The Breast Imaging Program at Massachusetts General Hospital Imaging provides state-of-the-art exams including digital mammography and breast tomosynthesis, the expertise of specialized breast radiologists, and a network of convenient metro Boston locations.
The Breast Imaging program at Massachusetts General Hospital Imaging provides comprehensive screening and diagnostic exams using the latest technology, coupled with the expertise of one of the country's largest teams of specialized breast radiologists.
Working through the Comprehensive Breast Center located at Mass General in Boston, as well as at several community locations, the Breast Imaging team focuses exclusively on the detection and diagnosis of breast cancer using state-of-the-art mammography including 3D mammography (breast tomosynthesis), ultrasound, and MRI technology.
The Breast Imaging Program provides:
- A full suite of exams including screening and diagnostic mammography including tomosynthesis, breast MRI, and ultrasound.
- Leading-edge technology, including the latest mammography equipment, ultrasound machines, and MRI scanners.
- Tight coordination with experts across Mass General. Our breast radiology team works as part of the Massachusetts General Hospital Cancer Center, which brings together experts from many disciplines to provide comprehensive cancer care. Every mammogram that requires followup is reviewed by a multidisciplinary team of experts who together plan a course of action.
Specialist radiologists, dedicated to your care
Every scan is read by a specialty-trained radiologist: an expert who has extensive training and real-world experience in both the imaging technology being used and the area of body in focus.
The Breast Imaging Program includes a team of 12 dedicated breast radiologists from the Breast Imaging division of the Mass General Department of Radiology, experts in detecting breast lesions through the use of digital mammography, ultrasound and MRI. Working from the Avon Foundation Comprehensive Breast Evaluation Center on the Mass General Main campus, this group is one of the nation's largest breast-imaging teams.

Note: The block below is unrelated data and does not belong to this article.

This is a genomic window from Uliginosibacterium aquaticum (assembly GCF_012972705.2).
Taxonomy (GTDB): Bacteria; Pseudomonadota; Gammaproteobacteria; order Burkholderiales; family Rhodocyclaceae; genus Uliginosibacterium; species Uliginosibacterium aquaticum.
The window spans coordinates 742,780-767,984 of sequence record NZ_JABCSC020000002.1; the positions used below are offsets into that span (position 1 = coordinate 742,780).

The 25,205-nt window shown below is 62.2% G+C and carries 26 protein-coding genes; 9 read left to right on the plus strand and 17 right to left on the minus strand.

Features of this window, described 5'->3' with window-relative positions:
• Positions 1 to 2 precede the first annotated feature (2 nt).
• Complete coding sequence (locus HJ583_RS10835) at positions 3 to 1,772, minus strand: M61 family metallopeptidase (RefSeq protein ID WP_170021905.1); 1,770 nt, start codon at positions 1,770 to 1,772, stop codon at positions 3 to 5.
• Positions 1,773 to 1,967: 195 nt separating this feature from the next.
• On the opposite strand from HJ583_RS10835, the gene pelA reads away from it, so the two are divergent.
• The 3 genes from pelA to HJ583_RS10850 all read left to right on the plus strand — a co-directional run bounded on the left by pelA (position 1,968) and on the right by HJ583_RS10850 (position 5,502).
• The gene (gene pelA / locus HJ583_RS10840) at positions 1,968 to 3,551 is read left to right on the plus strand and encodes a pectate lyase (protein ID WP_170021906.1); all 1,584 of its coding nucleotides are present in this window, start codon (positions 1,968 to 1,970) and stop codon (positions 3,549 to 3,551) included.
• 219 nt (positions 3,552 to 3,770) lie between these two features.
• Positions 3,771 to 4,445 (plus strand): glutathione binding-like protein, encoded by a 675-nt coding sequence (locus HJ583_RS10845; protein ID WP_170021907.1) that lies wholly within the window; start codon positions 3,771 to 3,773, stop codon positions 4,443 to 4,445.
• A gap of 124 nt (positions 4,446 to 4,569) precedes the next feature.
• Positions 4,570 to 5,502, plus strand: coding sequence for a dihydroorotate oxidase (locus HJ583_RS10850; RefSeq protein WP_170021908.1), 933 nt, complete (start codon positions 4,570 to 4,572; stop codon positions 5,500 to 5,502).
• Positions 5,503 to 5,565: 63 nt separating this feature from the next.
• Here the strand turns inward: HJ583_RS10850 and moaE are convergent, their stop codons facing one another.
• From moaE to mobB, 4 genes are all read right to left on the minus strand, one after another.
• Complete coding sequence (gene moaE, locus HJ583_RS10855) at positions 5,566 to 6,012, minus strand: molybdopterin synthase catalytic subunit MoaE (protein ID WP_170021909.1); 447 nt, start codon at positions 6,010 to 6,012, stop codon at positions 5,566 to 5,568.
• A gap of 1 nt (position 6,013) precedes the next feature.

We work in close consultation with your doctor to schedule and plan your exam. Then we provide swift results, including a written report and image access (if your doctor desires), within 48 to 72 hours.
In the event that an exam reveals information that requires a closer look, we not only coordinate additional studies but also can help bring together a multidisciplinary team from across Mass General.
Emphasis on safety
Our commitment to safety extends through everything we do, from exam-room procedures to leading-edge research. We pay special attention to minimizing radiation exposure—without giving up image quality. We employ physicists and engineers to calibrate and maintain our equipment at the highest level, and we invest to replace outmoded equipment and bring the latest technology to our patients.
All Mass General facilities for mammography are licensed and accredited by the American College of Radiology, the FDA and the Radiation Control Program of the Commonwealth of Massachusetts Department of Public Health.
Beyond Breast Imaging
In addition to comprehensive breast imaging, Mass General Imaging also offers exams and treatments for other aspects of women's health:
- Complete diagnostic imaging for the reproductive system, with interpretation by radiologists who have specialty training in abdominal and pelvic imaging.
- Bone densitometry testing for osteoporosis detection and monitoring.
- Minimally invasive, image-guided therapeutic procedures, including:
Uterine fibroid embolization (UFE), which offers relief from pain and heavy bleeding caused by fibroid tumors of the uterus, along with more rapid recovery and fewer potential complications than the surgical alternative.
Endovenous thermal ablation (EVTA), which treats varicose veins.
The Breast Imaging Program at Massachusetts General Hospital Imaging offers diagnostic exams for the following conditions.
Breast cancer is a condition in which certain cells in the breast become abnormal and multiply without control to form a tumor.
The most common type of breast infection is lactational mastitis, which causes a woman’s nipples to become cracked and sore when she is breastfeeding. Nonlactational mastitis is similar to lactational mastitis but occurs in nonlactating women.
Generalized breast lumpiness is known by names such as "fibrocystic disease" and "fibroid breasts." Doctors now believe these are just part of the normal breast changes many women undergo throughout the various stages of their lives.
An effective breastfeeding baby usually has little trouble breastfeeding even if his/her mother's nipples appear to be flatter. A less effective breastfeeder may need some time to figure out how he/she can draw the nipple into the mouth with latch-on.
Mastalgia is breast pain and is generally classified as either cyclical (associated with menstrual periods) or noncyclic.
Mastitis is often used interchangeably with the term breast infection, but mastitis may also be due to an inflammation. Often a reddened area is noted on the breast.